Recommended Dose Of L-Glutamine For Ulcerative Colitis Disease
L-Glutamine is most effective when taken on an empty stomach without food. Dependent upon disease state, most studies range from 3-30g of glutamine taken daily for Ulcerative Colitis.
Is L-Glutamine Good For Irritable Bowel Syndrome (IBS)?
Irritable Bowel Syndrome (IBS) is a common chronic disorder that affects the large intestine and is characterized by cramping, abdominal pain, bloating, gas, diarrhea and or constipation.
Patients with IBS or post-infectious IBS have a very high prevalence of intestinal hyperpermeability. Therefore, it’s hypothesized that Glutamine could be a potential treatment option and good for IBS since one of its key functions is maintaining the barrier of the intestine and rebuilding the lining of the intestinal tract.
In a double-blind, randomized control trial (RCT) published in the leading international gastroenterology journal, Gut 115 patients were administered 15g of L-Glutamine or a placebo for 8 weeks. Increased intestinal permeability was defined as meeting a reduction of greater or equal to 50 points on the IBS Symptom Severity Scale. Secondary endpoints included changes in daily bowel movement frequency, stool form as measured by the Bristol Stool Scale, and intestinal permeability. The results were extremely impressive with nearly 80% of the Glutamine group achieving their primary endpoint. Glutamine also significantly reduced daily bowel movement frequency (3 vs. 5) and Bristol Stool Scale scores (4 vs. 6.5) and normalized intestinal permeability. (13)
Recommended Dose Of L-Glutamine For Irritable Bowel Syndrome
L-Glutamine is most effective when taken on an empty stomach without food. The recommended dose of L-Glutamine for IBS is anywhere from 15-20g per day.
Does L-Glutamine Heal Leaky Gut?
The intestinal wall, is the first line of defense for many potential harmful ailments and bacterial substances, to protect the immune system. Leaky Gut syndrome, is characterized by an increase in intestinal permeability, meaning those harmful ailments and bacterial substances can get through your gut lining, causing inflammation, infection, bloating, and stomach pain
Since L-Glutamine is the preferred fuel source for the mucosa of the small intestine, your body is able to rebuild and repair your gut lining to mitigate the toxins from crossing your gut lining.
There is ample evidence from numerous clinical studies, that supports the use of L-glutamine as a dietary supplement to help maintain gut barrier function and strengthening lining, to reduce intestinal permeability and help treat leaky gut syndrome. (14)
Recommended Dose Of L-Glutamine For Leaky Gut
L-Glutamine is most effective when taken on an empty stomach without food. The recommended dose of L-Glutamine for Leaky Gut is anywhere from 15-30g per day.
Is L-Glutamine Good For Digestive Health & IBD?
Overall, there is an overwhelming body of clinical evidence that supports the use of L-Glutamine to be a potential treatment option for, IBS, and Leaky Gut. Considering that most of these disease states and ailments are the result of chronic inflammation and gut permeability, L-Glutamine is proven to help rebuild and repair the lining of the intestinal tract and help with normalizing intestinal permeability. That being said, the role of Glutamine as a potential treatment option for IBD, is controversial and further evaluation needs to be done, in order to determine L-Glutamine as a potential therapeutic agent for Crohn's Disease and Ulcerative Colitis. Preliminary results are promising, yet larger sample sizes are needed for a more thorough evaluation.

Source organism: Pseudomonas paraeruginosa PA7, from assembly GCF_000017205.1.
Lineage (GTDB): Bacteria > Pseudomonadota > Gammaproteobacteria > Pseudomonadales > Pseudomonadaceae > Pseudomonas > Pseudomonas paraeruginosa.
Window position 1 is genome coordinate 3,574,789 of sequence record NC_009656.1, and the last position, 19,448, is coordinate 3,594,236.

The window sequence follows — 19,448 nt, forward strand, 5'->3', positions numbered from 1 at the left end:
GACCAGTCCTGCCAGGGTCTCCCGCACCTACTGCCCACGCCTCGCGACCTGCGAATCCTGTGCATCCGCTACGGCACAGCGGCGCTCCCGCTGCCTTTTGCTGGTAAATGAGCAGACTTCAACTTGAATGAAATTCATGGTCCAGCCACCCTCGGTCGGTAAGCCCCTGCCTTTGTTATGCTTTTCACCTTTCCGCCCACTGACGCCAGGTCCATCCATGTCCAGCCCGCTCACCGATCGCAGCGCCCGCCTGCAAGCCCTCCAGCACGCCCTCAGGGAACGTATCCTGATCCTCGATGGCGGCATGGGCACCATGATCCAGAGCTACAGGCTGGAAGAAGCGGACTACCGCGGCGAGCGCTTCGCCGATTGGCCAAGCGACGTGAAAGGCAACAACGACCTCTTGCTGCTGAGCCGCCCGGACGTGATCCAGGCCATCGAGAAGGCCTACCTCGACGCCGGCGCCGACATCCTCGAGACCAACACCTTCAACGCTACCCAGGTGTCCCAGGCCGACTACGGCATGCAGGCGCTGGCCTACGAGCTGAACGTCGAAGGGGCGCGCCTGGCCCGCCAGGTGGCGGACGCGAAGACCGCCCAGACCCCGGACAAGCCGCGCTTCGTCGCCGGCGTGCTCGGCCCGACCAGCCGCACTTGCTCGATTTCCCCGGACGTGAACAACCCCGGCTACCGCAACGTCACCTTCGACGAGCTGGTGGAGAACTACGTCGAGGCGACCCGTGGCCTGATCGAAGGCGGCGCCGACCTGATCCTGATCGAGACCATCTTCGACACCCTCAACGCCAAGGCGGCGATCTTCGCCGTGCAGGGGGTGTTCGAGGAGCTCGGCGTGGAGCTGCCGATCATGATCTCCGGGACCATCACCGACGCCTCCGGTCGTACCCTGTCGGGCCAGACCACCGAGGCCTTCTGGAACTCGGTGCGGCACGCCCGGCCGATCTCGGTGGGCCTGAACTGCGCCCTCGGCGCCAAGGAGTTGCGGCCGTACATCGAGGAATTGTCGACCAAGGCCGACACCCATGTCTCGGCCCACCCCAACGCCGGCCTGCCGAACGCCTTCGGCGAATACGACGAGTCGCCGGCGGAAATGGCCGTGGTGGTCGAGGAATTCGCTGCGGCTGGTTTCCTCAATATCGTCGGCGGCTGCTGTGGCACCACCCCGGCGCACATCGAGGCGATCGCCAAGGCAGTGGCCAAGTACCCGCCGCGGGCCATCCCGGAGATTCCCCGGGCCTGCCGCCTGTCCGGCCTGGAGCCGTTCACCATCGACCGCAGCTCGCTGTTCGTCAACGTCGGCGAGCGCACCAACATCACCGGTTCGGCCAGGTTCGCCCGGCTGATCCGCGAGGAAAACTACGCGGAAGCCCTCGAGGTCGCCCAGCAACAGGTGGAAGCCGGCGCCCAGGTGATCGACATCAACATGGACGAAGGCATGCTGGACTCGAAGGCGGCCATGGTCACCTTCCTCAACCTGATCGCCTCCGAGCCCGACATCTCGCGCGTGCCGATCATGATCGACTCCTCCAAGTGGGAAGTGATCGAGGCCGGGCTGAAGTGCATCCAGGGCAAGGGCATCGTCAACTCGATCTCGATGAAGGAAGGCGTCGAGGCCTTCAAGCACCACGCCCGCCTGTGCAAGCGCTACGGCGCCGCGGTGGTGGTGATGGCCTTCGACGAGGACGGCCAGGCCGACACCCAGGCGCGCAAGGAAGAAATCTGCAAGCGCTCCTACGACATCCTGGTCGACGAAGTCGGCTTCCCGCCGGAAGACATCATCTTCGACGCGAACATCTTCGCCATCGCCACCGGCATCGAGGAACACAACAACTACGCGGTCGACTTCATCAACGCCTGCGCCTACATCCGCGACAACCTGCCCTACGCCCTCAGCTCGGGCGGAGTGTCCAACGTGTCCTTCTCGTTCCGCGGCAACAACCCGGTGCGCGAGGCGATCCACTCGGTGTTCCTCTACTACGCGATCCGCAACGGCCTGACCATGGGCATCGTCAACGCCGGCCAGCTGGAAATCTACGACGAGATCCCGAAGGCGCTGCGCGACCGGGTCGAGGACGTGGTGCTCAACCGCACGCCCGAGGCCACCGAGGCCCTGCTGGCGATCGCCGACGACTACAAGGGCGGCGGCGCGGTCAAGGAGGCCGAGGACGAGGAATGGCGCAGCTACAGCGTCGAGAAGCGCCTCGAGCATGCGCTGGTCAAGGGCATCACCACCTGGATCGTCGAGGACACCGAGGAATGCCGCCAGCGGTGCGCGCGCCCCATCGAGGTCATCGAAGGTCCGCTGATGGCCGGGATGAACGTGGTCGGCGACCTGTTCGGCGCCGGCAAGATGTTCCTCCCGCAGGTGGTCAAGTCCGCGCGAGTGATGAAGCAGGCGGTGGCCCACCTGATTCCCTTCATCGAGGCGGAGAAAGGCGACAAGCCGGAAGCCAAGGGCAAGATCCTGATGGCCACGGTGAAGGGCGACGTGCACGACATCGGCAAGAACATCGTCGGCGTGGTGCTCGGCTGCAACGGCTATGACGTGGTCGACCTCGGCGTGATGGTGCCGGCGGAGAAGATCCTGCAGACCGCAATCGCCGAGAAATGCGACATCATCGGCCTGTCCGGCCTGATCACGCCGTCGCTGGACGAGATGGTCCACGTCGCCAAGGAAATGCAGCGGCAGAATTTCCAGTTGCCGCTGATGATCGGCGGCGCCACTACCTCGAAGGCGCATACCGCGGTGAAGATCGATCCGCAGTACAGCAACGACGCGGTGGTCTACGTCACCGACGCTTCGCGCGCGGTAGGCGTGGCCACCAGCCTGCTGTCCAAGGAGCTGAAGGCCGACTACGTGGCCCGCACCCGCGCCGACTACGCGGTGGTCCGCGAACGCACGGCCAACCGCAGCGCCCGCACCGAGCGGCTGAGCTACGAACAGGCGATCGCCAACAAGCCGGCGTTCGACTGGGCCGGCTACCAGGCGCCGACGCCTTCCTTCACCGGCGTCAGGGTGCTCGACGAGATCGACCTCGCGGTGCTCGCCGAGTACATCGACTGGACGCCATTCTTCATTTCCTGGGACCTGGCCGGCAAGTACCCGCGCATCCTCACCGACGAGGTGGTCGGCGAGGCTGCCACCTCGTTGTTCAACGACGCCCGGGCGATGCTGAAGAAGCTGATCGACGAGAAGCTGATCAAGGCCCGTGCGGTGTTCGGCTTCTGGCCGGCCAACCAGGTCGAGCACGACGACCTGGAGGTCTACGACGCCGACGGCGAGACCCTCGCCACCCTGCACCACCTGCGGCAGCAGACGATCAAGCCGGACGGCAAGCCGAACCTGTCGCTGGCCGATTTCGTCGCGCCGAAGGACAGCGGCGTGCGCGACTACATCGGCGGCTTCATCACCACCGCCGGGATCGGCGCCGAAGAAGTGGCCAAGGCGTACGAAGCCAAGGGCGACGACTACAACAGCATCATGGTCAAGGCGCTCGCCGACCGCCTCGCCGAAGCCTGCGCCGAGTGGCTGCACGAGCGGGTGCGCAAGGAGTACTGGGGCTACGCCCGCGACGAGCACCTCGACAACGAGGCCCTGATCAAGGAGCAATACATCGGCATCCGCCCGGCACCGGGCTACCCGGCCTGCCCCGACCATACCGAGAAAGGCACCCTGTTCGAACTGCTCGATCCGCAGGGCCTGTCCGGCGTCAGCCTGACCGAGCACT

Do you suffer from IBD, IBS, or Leaky Gut?
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- Oliveira GP, Diasi CM, PelosiP, Patricia RM (2010) Understanding the mechanisms of glutamine action in critically ill patients. An Acad Bras Cienc 82(2): 417-430.
- Kathleen A and Julie J (2004) Inflammatory Bowel Disease Part II: Crohn’s Disease -Pathophysiology and Conventional and Alternative Treatment Options. Alternative Medicine Review 9:4.
- Liu, Yulan et al. “Therapeutic Potential of Amino Acids in Inflammatory Bowel Disease” Nutrients vol. 9,9 920. 23 Aug. 2017, doi:10.3390/nu9090920
- Den hond E, Hiele M, Peeters M, Ghoos Y, Rutgeerts P. Effect of long-term oral glutamine supplements on small intestinal permeability in patients with Crohn's disease. JPEN J Parenter Enteral Nutr. 1999;23(1):7-11.
- Benjamin J, Makharia G, Ahuja V, et al. Glutamine and whey protein improve intestinal permeability and morphology in patients with Crohn's disease: a randomized controlled trial. Dig Dis Sci. 2012;57(4):1000-12.
- (n.d.). Retrieved from https://www.badgut.org/information-centre/health-nutrition/glutamine/
- Daniel J. Mulder, Angela J. Noble, Christopher J. Justinich, Jacalyn M. Duffin; A tale of two diseases: The history of inflammatory bowel disease, Journal of Crohn's and Colitis, Volume 8, Issue 5, 1 May 2014, Pages 341–348
- Zhang Y., Lu T., Han L., Zhao L., Niu Y., Chen H. l-glutamine supplementation alleviates constipation during late gestation of mini sows by modifying the microbiota composition in feces. BioMed Res. Int. 2017;2017 doi: 10.1155/2017/4862861
- Rhoads J.M., Wu G. Glutamine, arginine, and leucine signaling in the intestine. Amino Acids. 2009;37:111–122
- Kim, Min-Hyun and Hyeyoung Kim. “The Roles of Glutamine in the Intestine and Its Implication in Intestinal Diseases” International journal of molecular sciences vol. 18,5 1051. 12 May. 2017, doi:10.3390/ijms18051051
- Lorenzo AG, Zarazaga A, Garcıa Luna PP, Gonzalez Huix F, Lopez Martınez J, et al. (2003) Clinical Evidence for Enteral Nutritional Support with Glutamine: A Systematic Review 19: 805-811
- Zhou Q, Verne ML, Fields JZ, et al. Randomised placebo-controlled trial of dietary glutamine supplements for postinfectious irritable bowel syndrome. Gut. 2018;
- Rao, RadhaKrishna and Geetha Samak. “Role of Glutamine in Protection of Intestinal Epithelial Tight Junctions” Journal of epithelial biology & pharmacology 5,Suppl 1-M7 (2011): 47-54